||Fred M. Walker
||Naval Institute Press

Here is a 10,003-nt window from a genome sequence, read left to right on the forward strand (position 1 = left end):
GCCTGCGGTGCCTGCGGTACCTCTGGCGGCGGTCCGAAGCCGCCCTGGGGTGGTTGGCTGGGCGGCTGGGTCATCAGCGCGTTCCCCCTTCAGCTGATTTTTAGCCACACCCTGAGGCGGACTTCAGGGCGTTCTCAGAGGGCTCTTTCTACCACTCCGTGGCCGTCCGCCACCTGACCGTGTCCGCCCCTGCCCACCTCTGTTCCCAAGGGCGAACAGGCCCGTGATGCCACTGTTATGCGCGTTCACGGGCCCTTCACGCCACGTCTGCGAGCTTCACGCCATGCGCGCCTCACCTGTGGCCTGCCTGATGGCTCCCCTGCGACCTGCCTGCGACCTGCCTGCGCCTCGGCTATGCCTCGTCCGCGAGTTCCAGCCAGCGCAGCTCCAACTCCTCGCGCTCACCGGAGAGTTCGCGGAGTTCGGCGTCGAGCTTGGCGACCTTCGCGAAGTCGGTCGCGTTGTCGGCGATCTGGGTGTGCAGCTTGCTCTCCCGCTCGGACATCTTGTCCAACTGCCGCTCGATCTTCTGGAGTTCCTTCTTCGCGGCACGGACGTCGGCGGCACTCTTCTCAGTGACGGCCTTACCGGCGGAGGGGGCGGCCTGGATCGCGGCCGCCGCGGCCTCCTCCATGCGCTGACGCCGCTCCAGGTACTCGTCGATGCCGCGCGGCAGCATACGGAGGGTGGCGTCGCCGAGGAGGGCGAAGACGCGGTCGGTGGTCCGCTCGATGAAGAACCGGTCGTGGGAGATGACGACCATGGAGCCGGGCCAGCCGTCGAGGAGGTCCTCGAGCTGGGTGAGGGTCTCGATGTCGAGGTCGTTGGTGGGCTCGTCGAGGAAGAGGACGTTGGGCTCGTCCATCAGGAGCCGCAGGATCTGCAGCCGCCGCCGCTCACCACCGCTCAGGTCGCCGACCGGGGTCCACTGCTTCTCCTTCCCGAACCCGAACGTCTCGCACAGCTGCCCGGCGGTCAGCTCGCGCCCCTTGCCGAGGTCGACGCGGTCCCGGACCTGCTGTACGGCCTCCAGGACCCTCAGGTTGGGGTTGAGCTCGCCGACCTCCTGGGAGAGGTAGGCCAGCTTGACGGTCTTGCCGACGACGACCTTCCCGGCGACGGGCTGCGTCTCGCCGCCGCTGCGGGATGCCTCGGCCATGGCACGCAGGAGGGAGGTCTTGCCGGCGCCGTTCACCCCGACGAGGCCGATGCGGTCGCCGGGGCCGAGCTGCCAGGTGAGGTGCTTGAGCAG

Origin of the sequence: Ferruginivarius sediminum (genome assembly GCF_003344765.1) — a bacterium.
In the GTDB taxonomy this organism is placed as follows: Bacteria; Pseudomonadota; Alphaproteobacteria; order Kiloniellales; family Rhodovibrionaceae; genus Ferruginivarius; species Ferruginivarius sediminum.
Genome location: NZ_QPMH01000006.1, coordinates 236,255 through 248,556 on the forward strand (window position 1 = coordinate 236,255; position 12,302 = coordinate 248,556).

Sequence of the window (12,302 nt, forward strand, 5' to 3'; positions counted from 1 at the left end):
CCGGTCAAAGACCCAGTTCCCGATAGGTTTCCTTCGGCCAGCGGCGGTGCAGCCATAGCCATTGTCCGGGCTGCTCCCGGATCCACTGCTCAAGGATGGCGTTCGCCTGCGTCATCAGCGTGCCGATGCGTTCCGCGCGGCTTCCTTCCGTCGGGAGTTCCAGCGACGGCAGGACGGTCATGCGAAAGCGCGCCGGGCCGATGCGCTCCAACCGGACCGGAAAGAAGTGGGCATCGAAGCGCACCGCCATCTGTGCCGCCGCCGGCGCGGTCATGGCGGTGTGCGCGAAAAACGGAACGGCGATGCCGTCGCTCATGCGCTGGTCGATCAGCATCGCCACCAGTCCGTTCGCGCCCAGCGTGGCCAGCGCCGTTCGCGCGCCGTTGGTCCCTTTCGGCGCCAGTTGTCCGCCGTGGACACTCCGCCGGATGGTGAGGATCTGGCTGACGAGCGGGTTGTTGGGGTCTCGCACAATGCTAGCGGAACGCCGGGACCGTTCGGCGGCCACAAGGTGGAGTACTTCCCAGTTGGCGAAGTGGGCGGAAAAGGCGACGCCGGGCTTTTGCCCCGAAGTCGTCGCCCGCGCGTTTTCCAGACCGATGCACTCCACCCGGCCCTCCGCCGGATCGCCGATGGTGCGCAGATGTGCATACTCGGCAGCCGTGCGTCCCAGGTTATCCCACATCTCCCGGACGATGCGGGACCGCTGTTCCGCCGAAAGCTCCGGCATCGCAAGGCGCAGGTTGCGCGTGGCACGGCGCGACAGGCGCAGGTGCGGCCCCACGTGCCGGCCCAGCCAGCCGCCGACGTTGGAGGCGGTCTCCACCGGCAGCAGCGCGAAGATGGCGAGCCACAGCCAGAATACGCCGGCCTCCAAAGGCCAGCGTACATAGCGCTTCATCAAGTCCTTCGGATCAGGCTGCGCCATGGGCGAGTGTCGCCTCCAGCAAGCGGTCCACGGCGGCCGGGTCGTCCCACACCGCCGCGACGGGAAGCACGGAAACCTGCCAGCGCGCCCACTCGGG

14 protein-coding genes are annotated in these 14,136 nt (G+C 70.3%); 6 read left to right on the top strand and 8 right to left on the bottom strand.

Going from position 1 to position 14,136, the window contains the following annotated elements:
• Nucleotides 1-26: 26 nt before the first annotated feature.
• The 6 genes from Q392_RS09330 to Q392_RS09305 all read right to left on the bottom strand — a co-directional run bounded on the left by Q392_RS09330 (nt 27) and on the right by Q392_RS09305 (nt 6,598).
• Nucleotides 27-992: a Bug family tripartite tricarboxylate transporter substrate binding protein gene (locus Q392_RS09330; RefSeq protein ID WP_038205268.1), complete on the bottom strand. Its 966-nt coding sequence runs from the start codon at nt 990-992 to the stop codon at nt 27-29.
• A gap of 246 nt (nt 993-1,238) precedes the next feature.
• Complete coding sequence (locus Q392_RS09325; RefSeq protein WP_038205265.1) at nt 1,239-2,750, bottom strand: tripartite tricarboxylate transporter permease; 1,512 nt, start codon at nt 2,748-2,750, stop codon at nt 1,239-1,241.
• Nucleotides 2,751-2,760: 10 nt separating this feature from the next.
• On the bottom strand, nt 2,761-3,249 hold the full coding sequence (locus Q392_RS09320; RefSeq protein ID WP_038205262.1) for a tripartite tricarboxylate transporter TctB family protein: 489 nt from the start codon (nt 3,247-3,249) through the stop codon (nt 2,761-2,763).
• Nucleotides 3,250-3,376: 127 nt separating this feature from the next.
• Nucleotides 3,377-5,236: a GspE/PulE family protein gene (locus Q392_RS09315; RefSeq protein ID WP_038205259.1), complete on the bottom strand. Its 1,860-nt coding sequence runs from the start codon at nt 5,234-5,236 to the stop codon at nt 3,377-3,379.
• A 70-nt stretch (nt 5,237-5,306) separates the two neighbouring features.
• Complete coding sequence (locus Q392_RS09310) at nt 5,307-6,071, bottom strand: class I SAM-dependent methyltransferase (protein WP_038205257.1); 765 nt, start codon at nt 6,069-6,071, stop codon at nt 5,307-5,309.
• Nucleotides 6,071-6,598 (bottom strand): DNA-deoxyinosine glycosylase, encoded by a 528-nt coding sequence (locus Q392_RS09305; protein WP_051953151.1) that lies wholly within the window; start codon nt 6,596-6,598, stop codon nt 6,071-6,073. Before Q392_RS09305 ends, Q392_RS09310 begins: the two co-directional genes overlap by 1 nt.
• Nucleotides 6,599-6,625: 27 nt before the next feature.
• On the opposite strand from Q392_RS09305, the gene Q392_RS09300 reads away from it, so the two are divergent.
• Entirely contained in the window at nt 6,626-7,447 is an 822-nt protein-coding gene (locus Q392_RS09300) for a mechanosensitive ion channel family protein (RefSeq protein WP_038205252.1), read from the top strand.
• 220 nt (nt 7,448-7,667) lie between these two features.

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The design and construction of vessels has evolved over thousands of years, to produce huge and very complex moveable structures. Without them, modem society as we know it simply could not exist. However, in this evolution, the eighteenth, nineteenth and twentieth centuries saw perhaps the most dramatic and significant changes to the construction and design, when it became more of a science than an art. This came about at a time of great social and political change. The ship design and construction is essentially a team activity conducted by professional engineers within the frames of theirr respective disciplines and fields, often in several countries. However, during this period, a number of individuals made a significant contribution and can rightly claim to have been 'pioneers of ship design and construction'. Many times, whilst their achievements and lasting legacy may be familiar to those involved in the design/construction of vessels, the individuals themselves are less well known, if at all. In his pen portraits of such professionals, Fred Walker not only describes their achievements, but in doing so charts the development of ship design and construction, seen in the context of the social and economic changes which shaped their lives and work. It is most appropriate that this book should be published in the year when the RINA celebrates the 150th anniversary of its founding in I860, since many of those whose achievements Fred M. Walker describes made their contributions to ship design and construction as members of the RINA.